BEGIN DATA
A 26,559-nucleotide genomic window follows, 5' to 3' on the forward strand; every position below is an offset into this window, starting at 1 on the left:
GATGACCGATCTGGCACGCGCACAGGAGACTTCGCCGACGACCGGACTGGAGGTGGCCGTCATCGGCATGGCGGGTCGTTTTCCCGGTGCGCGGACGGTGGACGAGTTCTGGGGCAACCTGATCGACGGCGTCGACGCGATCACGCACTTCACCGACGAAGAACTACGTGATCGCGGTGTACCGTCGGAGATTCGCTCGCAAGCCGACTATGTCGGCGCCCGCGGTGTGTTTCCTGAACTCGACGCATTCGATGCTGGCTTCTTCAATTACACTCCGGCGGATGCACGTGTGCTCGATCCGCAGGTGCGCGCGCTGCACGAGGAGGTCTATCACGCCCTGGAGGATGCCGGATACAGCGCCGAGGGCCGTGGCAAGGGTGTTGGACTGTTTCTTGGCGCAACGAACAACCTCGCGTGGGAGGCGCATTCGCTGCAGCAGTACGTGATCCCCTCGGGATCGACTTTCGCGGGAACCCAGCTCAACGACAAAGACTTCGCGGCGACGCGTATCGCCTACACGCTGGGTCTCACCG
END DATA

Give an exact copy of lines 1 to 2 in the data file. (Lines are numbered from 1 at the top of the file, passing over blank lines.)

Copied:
A 26,559-nucleotide genomic window follows, 5' to 3' on the forward strand; every position below is an offset into this window, starting at 1 on the left:
GATGACCGATCTGGCACGCGCACAGGAGACTTCGCCGACGACCGGACTGGAGGTGGCCGTCATCGGCATGGCGGGTCGTTTTCCCGGTGCGCGGACGGTGGACGAGTTCTGGGGCAACCTGATCGACGGCGTCGACGCGATCACGCACTTCACCGACGAAGAACTACGTGATCGCGGTGTACCGTCGGAGATTCGCTCGCAAGCCGACTATGTCGGCGCCCGCGGTGTGTTTCCTGAACTCGACGCATTCGATGCTGGCTTCTTCAATTACACTCCGGCGGATGCACGTGTGCTCGATCCGCAGGTGCGCGCGCTGCACGAGGAGGTCTATCACGCCCTGGAGGATGCCGGATACAGCGCCGAGGGCCGTGGCAAGGGTGTTGGACTGTTTCTTGGCGCAACGAACAACCTCGCGTGGGAGGCGCATTCGCTGCAGCAGTACGTGATCCCCTCGGGATCGACTTTCGCGGGAACCCAGCTCAACGACAAAGACTTCGCGGCGACGCGTATCGCCTACACGCTGGGTCTCACCG